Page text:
The UK is experiencing a cold snap at the moment, with snow and ice affecting many areas (nothing as dramatic as the 'Polar Vortex' which some folks in the US Midwest are currently experiencing mind you!). In conditions like this, it's a good idea to make water available for wildlife wherever you can - and remember with sub-zero temperatures it's a process to repeat several times a day if you can.
If you have a pond, VERY GENTLY break the ice with a stick (go steady and try to avoid falling in - as I almost did!). Try to avoid pouring boiling water onto the ice as this can harm fish and other pond residents. Also, remember to ensure there's a ramp or means for any animals that might fall in to be able to climb back out again. Ideally it's best to build in a shallow end to your pond where possible.
As well as making water available to animals by breaking the ice, Toxic gases can build up in the water of a frozen pond, and these may kill any fish or frogs that are hibernating at the bottom.
Adding a tennis ball to the pond water can sometimes help prevent the surface of the water from freezing over completely. This only works if the ball keeps moving, so if the air is still and there's no wind or other reason for the ball to move, you may find this doesn't work - it's certainly worth trying though.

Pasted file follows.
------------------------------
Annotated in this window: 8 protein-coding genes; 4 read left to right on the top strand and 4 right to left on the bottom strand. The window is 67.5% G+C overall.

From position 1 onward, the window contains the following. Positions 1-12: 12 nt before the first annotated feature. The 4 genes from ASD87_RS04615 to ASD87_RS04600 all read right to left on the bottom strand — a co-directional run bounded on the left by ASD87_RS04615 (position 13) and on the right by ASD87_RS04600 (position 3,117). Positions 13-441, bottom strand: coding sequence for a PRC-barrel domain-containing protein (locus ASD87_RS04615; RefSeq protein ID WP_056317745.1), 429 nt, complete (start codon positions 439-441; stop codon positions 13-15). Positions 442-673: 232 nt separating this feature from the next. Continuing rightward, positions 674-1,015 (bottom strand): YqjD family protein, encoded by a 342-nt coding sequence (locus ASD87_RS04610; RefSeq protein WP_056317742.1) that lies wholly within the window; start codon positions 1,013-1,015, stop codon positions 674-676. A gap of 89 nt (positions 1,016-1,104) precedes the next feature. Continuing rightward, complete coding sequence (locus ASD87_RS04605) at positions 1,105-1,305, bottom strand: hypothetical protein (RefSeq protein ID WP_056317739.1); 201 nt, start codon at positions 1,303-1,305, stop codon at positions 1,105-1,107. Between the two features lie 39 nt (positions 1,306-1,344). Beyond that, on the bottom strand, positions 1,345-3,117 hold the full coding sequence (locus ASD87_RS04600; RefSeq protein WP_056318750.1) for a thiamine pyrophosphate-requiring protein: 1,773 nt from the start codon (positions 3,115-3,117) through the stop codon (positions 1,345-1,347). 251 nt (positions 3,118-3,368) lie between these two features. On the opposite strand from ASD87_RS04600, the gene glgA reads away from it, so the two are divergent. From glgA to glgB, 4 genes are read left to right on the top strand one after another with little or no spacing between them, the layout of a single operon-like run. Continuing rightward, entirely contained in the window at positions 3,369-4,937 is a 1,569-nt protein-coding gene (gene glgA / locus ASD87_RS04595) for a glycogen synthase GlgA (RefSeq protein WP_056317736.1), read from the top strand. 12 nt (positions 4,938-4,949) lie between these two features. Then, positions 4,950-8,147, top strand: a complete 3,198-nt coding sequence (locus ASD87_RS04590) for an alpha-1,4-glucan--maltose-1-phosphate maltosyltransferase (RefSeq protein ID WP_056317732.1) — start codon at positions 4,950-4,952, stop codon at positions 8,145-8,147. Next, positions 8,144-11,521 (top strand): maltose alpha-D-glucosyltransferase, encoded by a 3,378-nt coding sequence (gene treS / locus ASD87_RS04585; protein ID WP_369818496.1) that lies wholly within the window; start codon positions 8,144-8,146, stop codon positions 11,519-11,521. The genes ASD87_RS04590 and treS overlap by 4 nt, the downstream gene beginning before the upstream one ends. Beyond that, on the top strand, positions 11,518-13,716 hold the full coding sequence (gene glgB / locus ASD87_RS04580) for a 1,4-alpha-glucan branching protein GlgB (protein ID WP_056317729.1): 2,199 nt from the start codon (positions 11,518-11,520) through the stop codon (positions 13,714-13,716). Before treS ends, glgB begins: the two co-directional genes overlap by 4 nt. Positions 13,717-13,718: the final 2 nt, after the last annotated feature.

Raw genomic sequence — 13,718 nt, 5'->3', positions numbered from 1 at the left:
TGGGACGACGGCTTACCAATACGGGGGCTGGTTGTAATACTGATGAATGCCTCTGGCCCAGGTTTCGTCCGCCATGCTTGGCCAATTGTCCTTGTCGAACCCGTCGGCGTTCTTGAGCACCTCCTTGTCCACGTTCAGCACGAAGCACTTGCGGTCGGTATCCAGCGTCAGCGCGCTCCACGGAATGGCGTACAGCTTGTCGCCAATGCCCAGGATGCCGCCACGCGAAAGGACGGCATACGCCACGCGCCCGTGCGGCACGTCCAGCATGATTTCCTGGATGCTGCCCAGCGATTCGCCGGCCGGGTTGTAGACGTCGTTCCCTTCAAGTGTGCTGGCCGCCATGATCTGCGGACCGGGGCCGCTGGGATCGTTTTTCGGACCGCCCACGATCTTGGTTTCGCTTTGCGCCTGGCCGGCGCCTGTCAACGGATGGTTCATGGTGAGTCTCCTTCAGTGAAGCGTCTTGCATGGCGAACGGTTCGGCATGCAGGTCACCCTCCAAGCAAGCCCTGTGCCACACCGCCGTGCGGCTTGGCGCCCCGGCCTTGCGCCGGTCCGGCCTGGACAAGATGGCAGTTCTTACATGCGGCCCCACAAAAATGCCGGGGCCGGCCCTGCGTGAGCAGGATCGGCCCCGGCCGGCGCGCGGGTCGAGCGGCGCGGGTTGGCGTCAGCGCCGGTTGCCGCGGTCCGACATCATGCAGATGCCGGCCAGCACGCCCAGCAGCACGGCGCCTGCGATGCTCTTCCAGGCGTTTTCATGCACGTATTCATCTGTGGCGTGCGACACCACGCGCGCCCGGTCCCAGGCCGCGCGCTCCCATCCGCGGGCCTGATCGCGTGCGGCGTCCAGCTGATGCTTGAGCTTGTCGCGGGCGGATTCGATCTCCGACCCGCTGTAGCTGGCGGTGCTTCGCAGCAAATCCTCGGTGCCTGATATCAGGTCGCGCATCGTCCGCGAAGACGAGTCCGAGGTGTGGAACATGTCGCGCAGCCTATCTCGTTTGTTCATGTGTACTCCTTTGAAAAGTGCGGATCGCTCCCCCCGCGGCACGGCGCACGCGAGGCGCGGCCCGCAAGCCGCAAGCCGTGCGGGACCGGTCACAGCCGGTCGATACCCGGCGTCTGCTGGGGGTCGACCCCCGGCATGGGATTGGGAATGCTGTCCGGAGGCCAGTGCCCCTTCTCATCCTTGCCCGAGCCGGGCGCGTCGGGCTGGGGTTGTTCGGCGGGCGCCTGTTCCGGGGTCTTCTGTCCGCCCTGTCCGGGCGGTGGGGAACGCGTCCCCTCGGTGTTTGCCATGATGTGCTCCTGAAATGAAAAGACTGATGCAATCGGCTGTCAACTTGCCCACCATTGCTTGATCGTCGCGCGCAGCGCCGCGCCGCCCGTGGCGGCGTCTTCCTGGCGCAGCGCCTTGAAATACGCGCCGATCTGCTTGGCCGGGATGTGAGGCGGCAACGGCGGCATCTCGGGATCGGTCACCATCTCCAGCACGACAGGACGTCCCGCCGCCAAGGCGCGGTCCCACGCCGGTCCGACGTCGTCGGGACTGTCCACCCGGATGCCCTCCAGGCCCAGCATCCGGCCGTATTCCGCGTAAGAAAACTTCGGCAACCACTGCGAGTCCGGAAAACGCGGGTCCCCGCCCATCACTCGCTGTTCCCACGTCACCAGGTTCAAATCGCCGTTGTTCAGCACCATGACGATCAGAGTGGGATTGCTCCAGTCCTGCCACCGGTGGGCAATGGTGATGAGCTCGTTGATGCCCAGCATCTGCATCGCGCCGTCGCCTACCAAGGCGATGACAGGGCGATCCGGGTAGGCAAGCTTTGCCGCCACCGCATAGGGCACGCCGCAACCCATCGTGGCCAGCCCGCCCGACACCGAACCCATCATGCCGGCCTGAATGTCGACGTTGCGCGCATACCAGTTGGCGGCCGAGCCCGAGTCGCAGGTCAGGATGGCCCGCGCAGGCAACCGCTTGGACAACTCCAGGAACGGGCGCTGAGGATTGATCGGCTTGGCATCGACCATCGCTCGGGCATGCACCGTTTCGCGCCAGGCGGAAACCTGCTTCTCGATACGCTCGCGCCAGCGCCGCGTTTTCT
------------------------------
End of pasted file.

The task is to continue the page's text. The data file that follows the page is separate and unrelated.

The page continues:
If you don't have a pond, it's important to provide water which is shallow enough for birds and other animals to be able to drink - unfortunately this does mean that the water will freeze more quickly than deeper water, so frequently changing it is even more important.
You may also find this page and downloadable PDF by the RSPCA interesting and helpful when caring for Hedgehogs and other visitors to your garden during the winter months.Hedgehogs should be hibernating between November and March so despite the decline in Hedgehog numbers don't be alarmed if you haven't seen one in your garden for a while - hopefully they're tucked up nice and warm somewhere safe.
Alternatively the BBC 'Discover Wildlife' Magazine suggests these '5 ways you can help wildlife this winter'.